Posts Tagged ‘flowers’

Growing petunias

Double wave flowers.

Petunias come in a number of different kinds and combinations. They are one of the best flowers to bright up your garden or area near the house. They are really easy to grow and can be planted in hanging baskets, containers or in the ground. They’ve become popular in the mid 19th century when the Europeans brought them from USA. Petunias grow naturally in the US zones 9 to 11 and they can’t handle freeze at all. If these flowers grow outdoors, they die every winter but you can easily grow them again next season.

Growing petunias from seedlings
Before planting petunias, you need to prepare soil and choose the location.
Try to plant them in the sunny location with 6-8 hours of sun every day. Spread some organic manner (two to three inches thick) and mix it with the soil.  Soil also must drain decently.
Plant petunias only after the last frost, otherwise they may die.
If you bought petunias in the peat pots, then just remove them out of there and gently tease their roots apart with your fingers.
Place them in the soil, cover the root ball and gently firm the soil down.
You have to keep the soil moist until you see a new growth. That shows you the petunias have developed a strong root system.

Growing petunias from seeds
I recommend to start growing petunias indoors. Although it takes about 10-12 weeks before petunias are big enough to plant out, but you can save some money, because garden seeds cost less than petunias seedlings and you can grow more plants.
Prepare clean, damp potting soil or milled sphagnum moss. Sprinkle the seeds on top if it and press them in gently with your fingers before watering.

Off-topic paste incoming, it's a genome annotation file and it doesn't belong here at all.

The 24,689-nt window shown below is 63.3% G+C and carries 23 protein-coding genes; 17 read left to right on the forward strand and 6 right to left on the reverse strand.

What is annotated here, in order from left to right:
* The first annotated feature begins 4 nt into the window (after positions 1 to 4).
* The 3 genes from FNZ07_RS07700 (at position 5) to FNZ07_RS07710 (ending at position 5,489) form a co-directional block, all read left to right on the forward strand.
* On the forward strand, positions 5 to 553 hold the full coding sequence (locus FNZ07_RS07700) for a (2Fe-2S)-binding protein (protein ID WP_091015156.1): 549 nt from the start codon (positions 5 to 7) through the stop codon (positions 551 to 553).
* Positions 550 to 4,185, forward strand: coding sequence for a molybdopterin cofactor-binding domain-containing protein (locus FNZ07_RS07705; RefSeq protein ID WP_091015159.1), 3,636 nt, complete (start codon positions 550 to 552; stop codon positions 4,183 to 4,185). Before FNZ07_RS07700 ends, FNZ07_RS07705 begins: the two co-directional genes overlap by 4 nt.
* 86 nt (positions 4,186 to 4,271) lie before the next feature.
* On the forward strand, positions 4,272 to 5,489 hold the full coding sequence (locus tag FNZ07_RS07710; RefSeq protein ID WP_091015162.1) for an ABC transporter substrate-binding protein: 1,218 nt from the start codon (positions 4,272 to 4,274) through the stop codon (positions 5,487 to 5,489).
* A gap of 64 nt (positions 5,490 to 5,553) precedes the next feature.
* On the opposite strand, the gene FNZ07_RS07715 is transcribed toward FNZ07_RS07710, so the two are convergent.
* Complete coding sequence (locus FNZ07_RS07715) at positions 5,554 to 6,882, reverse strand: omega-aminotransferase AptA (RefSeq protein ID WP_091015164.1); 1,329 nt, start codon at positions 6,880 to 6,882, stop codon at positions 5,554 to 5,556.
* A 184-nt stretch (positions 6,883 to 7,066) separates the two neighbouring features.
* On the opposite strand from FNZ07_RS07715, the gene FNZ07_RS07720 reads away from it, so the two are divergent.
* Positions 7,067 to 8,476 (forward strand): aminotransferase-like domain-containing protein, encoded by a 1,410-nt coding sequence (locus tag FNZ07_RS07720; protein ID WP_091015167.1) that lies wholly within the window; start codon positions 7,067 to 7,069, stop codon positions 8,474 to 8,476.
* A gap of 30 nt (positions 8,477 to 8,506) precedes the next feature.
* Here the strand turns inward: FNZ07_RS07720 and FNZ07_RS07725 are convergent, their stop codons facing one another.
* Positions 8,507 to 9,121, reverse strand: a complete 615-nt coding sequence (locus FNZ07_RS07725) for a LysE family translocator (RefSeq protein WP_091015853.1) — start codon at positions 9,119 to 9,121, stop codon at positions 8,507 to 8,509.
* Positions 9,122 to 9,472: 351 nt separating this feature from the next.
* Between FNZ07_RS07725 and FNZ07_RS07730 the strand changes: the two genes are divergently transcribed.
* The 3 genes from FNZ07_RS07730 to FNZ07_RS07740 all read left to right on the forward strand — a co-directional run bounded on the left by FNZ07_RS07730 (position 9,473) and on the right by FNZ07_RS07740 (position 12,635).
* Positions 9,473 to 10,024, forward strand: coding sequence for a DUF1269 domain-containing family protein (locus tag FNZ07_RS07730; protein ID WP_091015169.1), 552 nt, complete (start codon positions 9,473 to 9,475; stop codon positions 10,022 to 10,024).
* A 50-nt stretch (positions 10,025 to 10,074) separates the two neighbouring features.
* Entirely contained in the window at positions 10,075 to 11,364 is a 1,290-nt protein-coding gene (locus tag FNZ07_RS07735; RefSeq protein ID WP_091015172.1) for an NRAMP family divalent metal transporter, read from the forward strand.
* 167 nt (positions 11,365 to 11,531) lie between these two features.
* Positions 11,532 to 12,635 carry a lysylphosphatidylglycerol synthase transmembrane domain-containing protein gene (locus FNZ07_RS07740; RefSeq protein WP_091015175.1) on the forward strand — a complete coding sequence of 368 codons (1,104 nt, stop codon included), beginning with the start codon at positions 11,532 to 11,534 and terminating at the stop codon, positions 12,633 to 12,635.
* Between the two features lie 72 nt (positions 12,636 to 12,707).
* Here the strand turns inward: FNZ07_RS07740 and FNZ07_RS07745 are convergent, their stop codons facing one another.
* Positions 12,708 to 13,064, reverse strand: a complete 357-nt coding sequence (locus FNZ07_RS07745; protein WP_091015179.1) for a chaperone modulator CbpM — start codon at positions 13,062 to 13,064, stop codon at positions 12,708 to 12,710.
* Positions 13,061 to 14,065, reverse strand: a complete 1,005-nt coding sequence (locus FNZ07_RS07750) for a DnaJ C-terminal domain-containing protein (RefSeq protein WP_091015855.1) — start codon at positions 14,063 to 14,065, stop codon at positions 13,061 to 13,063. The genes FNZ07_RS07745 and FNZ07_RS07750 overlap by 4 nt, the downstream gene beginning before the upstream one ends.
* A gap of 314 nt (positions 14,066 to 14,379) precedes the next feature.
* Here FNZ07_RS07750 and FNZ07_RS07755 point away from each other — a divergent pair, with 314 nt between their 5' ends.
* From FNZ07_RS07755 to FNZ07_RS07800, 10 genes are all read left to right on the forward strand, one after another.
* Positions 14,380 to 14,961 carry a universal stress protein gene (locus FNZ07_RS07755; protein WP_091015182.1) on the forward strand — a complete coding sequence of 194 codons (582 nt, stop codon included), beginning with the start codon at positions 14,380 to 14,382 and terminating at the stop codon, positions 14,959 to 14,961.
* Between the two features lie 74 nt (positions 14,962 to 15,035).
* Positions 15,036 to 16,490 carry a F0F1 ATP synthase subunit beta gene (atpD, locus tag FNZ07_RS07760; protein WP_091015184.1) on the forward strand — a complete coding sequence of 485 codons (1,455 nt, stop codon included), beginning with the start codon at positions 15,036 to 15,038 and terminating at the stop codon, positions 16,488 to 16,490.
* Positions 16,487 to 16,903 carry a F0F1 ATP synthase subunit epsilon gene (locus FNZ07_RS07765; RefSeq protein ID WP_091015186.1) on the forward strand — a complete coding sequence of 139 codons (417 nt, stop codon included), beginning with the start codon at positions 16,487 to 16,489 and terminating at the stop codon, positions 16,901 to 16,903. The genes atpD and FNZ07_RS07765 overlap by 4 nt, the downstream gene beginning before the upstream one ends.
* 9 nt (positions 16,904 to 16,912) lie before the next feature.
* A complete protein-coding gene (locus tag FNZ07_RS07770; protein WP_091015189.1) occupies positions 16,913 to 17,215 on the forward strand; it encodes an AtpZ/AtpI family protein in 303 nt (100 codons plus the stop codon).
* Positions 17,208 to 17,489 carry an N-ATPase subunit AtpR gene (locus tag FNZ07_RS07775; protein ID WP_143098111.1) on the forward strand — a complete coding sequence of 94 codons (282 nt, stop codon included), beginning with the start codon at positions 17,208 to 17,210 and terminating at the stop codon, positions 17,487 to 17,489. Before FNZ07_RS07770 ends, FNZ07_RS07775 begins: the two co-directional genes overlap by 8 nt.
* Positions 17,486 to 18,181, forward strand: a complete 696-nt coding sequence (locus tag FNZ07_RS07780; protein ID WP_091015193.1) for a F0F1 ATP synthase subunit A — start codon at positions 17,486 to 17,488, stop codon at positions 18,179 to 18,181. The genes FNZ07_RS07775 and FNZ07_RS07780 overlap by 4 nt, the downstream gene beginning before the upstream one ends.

Cover the container with plastic bag or any other plastic and store it in a bright, warm (70 to 85 degrees F) place. Do not place them under direct sunlight.
Seeds begin to sprout 7-10 days after planting. You’ll have to remove plastic and relocate the container to a cooler place with about 65F during the day and 55-65F during the night.
Plant seedling into individual peat moss or paper pots (use pot maker to make them)  when they have 3 true leaves.
After the last frost, you can plant them outdoors.

Read also:
Four tips for growing lavender

(c)Garden Seeds

I wish I could be read better in Spanish, but I found a great site that will be of help with my veggies. Most tutoring net companies just sell netting and have no real expertise in agriculture. Hortomallas has a great library available to farmers as tutora means tutor as referred to a plant. I ran into this site by mere chance as I was trying to find the ideal product to tutor my backyard vegetables, and did not know that using netting reduces viruses and fungi. I will try now to go 100% organic!